Michael Carnes from Exponential Audio has just sent an email to all his users and with his permission I am publishing here in full…
I’m sure you’re aware of the terrible job that PACE has done in rolling out their new iLok software. Many users have temporarily lost licenses for various plugins, and clients have walked away in some cases. We developers have been hit by this as well. People are afraid to purchase and the blogosphere is pretty harsh at the moment. Many of you are more than a little unhappy, and all of you are uncertain. So I’m going to tell you what I know.
PACE has been working on new iLok code for many months. There are really two pieces to this. There’s a new driver as well as some improvements to the way we developers can wrap and protect our code. I’ve been working with beta versions for nearly a year. Then there’s the new License Manager—the piece that you directly experience. This is the piece of code that allows you to redeem licenses, and to move licenses between iLoks. PACE chose to roll out all of this at the same time. In hindsight, this was not the best move on their part.
I believe the new iLok driver and new wrapper are real improvements, and my experience of the last several months gives me reason to believe they’re stable. I also think the new License Manager provides a much easier way to deal with iLoks. Of course, people have a very bad taste in their mouths about this right now. From everything I can see, the cause of most of the trouble over the last week has been with the PACE servers—the internet-based system that communicates between your computer and the PACE database. I’ve received communications from PACE several times in the last few days. Usually these are sent in the late hours. The Pace engineers are working nearly around the clock, and they’ve put every other employee to work dealing with service tickets. They are also working directly with IBM. It’s probably not much fun to be at PACE right now.
Many users make suggestions about using other types of protection, such as eLicenser or some other sort of web-based authorization. They are equally vulnerable: this problem just hit PACE first. More than anything, I believe this is a classic example of scaling. Something that works beautifully in a test environment then fails when scaled up a thousand-fold. Knowing that fact doesn’t make this experience any easier, but it once again demonstrates just how hard this is to do. The technical staff at PACE are more than capable. This was a failure of planning on their part. I believe that we developers are going to demand greater accountability from PACE in the future. I will of course consider all options for Exponential Audio. But reactive decisions are usually the worst decisions. In the short run, this problem will be resolved. My choices (and those of other developers) will be driven in large part by the steps that PACE takes in restructuring the way they provide their service. To be clear, I do believe steps are necessary. I have communicated some of this to PACE, and I will communicate with other developers as well.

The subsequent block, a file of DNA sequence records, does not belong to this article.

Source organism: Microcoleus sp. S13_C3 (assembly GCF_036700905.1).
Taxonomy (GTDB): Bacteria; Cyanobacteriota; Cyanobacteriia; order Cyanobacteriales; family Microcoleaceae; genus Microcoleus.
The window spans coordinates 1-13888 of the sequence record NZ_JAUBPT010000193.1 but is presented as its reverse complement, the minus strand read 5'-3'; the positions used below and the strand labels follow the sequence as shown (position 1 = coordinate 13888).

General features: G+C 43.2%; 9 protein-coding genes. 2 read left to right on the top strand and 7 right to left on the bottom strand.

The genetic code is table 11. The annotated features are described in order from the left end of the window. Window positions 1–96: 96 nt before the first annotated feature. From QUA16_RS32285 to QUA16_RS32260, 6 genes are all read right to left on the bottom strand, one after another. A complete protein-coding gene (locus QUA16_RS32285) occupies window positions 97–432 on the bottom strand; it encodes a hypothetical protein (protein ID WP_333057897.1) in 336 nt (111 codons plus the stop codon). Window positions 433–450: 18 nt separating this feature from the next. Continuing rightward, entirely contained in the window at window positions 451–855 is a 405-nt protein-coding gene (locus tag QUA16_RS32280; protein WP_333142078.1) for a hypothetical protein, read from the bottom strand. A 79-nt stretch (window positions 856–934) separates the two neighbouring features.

I should tell you that I receive automatic emails from PACE whenever a license code is redeemed. That allows me to know when paid licenses or demo licenses are redeemed, meaning a successful use of the PACE License Manager. I haven’t seen much difference in the rate of transactions. To me, that is an indication that most customers are able to work successfully. PACE has provided a number of helpful steps on iLok.com to help users restore licenses and to use the service. I do hope that the License Manager soon becomes what it’s supposed to be—a smooth and easy way to manage iLoks. But for now, I recommend that you follow the PACE instructions carefully.
In closing, let me say that I am sorry if you’ve experienced difficulties. I will work with you and I’ll also speak on your behalf. Thank you for your faith in Exponential Audio.
Thank you Michael for this considered statement. I for one appreciate your analysis of scale and consideration of the alternatives.